Forecast Discussions mentioning any of "HRRR" "RAP" "RUC13" "RUC" "RR" received at GSD on 08/04/20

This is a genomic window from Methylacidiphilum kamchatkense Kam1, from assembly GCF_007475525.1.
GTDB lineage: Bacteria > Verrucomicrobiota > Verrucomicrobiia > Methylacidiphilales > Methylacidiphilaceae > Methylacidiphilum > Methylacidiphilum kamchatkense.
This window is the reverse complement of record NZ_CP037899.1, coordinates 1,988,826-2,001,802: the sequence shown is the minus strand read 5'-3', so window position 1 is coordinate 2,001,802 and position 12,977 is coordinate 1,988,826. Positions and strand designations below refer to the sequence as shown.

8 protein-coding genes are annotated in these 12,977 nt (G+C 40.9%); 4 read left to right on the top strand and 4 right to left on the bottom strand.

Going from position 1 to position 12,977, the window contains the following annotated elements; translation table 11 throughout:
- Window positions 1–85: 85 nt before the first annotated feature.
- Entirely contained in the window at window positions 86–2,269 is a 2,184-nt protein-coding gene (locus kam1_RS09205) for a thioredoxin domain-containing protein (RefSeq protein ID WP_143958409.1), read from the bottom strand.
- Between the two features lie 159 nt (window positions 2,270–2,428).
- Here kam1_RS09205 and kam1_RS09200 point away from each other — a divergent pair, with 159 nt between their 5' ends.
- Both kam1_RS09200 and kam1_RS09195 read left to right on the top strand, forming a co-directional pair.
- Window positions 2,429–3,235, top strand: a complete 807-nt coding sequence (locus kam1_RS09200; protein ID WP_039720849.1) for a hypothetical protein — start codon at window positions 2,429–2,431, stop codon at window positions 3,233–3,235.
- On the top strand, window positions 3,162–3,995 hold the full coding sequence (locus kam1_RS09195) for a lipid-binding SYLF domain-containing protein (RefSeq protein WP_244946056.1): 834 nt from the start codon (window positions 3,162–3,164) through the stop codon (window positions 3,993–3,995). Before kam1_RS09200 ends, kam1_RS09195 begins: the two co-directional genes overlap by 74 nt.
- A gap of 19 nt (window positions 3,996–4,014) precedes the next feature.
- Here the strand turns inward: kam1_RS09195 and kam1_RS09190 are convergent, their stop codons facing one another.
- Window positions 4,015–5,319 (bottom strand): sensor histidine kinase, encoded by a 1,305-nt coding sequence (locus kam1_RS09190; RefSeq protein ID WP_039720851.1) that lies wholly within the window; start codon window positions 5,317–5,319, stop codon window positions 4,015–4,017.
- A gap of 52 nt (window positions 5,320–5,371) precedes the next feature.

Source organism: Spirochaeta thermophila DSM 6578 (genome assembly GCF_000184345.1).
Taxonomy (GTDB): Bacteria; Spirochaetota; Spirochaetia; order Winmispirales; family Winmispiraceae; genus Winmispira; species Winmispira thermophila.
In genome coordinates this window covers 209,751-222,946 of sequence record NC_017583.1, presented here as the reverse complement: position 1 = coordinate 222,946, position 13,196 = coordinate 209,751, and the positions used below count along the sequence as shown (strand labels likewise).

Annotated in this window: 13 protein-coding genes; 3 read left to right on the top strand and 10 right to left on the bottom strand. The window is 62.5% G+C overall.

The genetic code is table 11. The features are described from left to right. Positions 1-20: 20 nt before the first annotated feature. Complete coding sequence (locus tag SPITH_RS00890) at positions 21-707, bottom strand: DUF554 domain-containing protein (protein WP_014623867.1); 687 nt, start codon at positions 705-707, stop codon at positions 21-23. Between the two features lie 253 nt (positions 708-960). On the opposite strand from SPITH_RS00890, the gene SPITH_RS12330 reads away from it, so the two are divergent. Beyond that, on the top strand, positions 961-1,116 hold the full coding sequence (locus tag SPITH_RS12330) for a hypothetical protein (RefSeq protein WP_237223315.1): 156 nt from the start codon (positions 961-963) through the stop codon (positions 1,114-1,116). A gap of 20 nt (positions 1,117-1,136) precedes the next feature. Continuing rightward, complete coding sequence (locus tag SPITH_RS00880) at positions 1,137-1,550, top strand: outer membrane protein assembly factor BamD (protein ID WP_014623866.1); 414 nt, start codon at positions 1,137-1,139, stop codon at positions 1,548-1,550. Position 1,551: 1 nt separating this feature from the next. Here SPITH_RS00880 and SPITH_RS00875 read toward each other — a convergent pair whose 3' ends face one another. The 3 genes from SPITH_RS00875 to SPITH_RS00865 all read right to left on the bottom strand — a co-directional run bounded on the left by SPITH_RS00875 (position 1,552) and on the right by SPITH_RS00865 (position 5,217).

National Weather Service Albany NY